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Best of R.D. Ellison

Gaming Guru

 

Roulette Bag Lady

7 October 1999

As I walked past a roulette table in Trump Plaza, I couldn't help but notice the coverage of number 17. The chips were stacked eighteen inches high on that number, and I could tell from the stripes in the stack of chips that all the players at the table had contributed to the pile.

Now, this matter of stacking is a gray area, because the rules for how high you can go will vary from one casino to the next, or even one roulette pit to the next within the same casino. On the one hand, casino management likes to entertain their clientele with crowd pleasers when opportunities arise but, on the other hand, they also want to avoid disputes over who bet what, if the stack should fall.

In this case, neither the dealer nor the floorperson had objected.

The dealer set the ball loose in the spinning wheel and up popped a number that was definitely not 17. He took care in disassembling the pile of losing chips, but when he lifted the dolly the players feverishly re-created the pile.

Hope springs eternal.

This ritual continued for four more spins, but the 17 never appeared. Suddenly, all the players at once abandoned the table; their compulsive bets had tapped them dry. The once-lively table was vacant.

I started to walk away, but then noticed an older woman dressed like a bag lady on the opposite side of the table from where I stood. She walked up to the empty table, set down her bags, and took a seat. To my surprise, she put five white chips on the 17. Captivated by her stupidity, I stuck around to watch her bet go down.

It didn't. Number 17 won.

Dressed as she was, I was sure she'd take the money and run, but instead she repeated her five-chip bet on the 17, and added some multiple-chip coverage to a few of the lower numbers, using the chips she'd just won. Number 5 won, which she covered. She was now over $300 ahead from two spins that had taken place in about two minutes. The dealer had to make part of the new payoff with reds and greens, because she had tapped him out of the whites he had been using to pay her.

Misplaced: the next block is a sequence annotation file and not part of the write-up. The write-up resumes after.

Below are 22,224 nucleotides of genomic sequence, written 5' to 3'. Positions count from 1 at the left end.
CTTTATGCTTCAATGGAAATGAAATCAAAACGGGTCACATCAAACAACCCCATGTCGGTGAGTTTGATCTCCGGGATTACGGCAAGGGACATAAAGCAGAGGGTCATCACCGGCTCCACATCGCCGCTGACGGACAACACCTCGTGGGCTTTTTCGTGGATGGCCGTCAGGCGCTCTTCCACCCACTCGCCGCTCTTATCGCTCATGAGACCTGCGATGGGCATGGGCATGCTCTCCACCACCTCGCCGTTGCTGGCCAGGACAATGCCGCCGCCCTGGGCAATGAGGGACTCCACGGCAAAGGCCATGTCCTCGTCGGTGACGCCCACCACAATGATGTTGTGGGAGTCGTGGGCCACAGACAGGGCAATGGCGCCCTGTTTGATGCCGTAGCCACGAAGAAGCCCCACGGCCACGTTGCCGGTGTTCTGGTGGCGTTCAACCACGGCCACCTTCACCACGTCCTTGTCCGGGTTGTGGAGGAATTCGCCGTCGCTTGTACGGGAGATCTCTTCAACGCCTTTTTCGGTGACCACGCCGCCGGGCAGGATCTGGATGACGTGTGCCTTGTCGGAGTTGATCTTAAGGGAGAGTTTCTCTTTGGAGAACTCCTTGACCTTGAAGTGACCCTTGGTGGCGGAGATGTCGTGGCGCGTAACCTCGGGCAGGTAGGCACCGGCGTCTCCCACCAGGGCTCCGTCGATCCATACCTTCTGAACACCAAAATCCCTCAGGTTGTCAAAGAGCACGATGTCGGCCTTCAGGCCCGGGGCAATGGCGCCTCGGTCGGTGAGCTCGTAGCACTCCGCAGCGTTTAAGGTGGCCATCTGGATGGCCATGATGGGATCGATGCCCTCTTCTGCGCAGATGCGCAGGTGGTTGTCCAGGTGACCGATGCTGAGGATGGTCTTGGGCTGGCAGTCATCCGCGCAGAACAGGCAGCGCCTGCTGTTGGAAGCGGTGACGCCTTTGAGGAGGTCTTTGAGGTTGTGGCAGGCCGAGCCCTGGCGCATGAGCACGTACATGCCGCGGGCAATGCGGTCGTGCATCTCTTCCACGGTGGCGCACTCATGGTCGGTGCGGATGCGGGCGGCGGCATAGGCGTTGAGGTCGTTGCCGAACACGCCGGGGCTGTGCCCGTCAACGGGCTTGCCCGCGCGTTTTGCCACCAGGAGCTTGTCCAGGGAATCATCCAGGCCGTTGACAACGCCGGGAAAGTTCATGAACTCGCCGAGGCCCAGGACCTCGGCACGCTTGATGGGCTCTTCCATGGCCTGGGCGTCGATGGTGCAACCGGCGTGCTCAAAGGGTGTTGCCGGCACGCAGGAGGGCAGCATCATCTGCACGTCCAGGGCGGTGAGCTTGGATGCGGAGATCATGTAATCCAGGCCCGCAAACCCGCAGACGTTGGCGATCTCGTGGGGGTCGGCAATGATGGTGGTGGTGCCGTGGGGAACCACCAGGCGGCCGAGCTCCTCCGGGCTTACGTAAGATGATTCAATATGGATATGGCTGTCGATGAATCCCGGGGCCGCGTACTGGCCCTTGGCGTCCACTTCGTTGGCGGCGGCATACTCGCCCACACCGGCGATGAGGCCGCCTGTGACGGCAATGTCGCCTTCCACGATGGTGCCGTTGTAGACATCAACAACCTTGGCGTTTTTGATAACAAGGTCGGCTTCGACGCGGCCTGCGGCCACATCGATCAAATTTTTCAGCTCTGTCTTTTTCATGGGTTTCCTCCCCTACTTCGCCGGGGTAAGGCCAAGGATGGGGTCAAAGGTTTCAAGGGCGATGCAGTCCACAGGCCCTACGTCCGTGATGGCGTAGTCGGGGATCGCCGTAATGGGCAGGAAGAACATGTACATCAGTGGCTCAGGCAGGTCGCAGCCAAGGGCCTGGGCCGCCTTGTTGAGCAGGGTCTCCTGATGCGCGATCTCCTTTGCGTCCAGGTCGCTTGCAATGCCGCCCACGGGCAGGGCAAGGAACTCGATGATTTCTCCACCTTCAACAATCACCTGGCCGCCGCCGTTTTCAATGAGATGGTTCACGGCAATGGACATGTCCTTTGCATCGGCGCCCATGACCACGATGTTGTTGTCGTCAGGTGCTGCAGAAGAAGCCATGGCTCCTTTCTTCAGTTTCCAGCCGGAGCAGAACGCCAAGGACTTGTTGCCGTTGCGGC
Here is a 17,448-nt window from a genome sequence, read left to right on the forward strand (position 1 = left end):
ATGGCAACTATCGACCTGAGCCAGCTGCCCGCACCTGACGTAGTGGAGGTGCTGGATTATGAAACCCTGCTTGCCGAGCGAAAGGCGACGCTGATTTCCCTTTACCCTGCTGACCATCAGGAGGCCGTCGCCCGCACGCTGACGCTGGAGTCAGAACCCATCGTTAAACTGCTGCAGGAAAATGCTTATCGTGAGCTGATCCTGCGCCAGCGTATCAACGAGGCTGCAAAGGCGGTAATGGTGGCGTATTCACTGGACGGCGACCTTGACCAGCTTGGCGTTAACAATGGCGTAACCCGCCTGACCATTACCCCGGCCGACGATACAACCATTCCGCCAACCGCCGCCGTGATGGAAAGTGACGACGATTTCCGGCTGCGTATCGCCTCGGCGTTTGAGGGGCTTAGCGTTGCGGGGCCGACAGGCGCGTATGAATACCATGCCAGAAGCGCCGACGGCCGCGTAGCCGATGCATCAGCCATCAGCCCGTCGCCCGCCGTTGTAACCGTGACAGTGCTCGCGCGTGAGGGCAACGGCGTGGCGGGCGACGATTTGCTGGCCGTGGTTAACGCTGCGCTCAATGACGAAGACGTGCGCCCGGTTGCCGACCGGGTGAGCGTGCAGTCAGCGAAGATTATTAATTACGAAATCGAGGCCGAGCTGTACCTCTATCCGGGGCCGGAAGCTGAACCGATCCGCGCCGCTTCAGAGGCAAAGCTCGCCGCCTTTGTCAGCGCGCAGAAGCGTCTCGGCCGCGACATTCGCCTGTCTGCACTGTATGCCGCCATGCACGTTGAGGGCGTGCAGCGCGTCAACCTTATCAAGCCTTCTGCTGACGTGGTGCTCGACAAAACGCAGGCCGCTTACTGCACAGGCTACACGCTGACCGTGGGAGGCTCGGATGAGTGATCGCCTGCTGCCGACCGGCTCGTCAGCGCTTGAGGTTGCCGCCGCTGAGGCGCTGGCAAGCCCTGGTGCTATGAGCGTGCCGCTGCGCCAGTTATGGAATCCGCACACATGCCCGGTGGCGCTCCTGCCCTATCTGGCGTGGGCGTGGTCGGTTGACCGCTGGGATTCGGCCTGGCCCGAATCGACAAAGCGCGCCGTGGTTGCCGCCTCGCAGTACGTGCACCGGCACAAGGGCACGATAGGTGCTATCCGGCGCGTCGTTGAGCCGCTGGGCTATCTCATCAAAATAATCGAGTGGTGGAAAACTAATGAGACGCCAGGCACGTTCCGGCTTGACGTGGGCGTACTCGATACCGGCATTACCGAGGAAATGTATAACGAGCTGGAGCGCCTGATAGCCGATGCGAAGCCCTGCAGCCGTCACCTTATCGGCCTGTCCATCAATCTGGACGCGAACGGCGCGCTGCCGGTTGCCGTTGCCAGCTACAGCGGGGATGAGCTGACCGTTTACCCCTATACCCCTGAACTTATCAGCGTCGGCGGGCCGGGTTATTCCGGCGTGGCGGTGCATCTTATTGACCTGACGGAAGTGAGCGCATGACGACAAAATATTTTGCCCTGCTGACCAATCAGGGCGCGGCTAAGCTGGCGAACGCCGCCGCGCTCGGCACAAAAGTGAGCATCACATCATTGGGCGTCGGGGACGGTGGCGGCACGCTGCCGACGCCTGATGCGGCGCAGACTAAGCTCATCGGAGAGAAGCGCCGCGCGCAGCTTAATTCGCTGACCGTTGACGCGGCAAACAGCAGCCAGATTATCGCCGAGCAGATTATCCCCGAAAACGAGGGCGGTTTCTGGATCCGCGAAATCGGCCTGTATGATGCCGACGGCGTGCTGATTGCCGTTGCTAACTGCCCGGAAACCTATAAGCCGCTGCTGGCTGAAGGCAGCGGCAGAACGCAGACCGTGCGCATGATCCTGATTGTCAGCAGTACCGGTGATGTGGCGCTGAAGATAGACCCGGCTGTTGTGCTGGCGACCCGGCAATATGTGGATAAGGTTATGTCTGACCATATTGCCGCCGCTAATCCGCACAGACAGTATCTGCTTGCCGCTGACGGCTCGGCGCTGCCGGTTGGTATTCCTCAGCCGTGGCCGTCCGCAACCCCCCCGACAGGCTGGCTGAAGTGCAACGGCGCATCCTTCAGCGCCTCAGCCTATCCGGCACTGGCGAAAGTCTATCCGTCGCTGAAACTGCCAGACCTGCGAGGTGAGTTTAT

I looked around. No one was watching but me. This was too incredible to believe, but she was just getting started.

The woman left the table after about ten spins, roughly $900 ahead. She had caught the 17 three times, along with some other numbers.

To this day I still wonder who she was and how she did that.

© 1999 Rick D. Ellison


For more information about roulette, we recommend:

Gamble To Win: A Complete Guide for the Serious Player by R.D. Ellison
Spin Roulette Gold: Secrets of Beating the Wheel by Frank Scoblete
R.D. Ellison
R.D. Ellison is a professional gambler with more than twenty years of successful gaming experience. He has lived and gambled in Las Vegas, Atlantic City and in the Midwest where he has frequented riverboat casinos. He now maintains his primary residence in southern Ohio.

Books by R.D. Ellison:

> More Books By R.D. Ellison

R.D. Ellison
R.D. Ellison is a professional gambler with more than twenty years of successful gaming experience. He has lived and gambled in Las Vegas, Atlantic City and in the Midwest where he has frequented riverboat casinos. He now maintains his primary residence in southern Ohio.

Books by R.D. Ellison:

> More Books By R.D. Ellison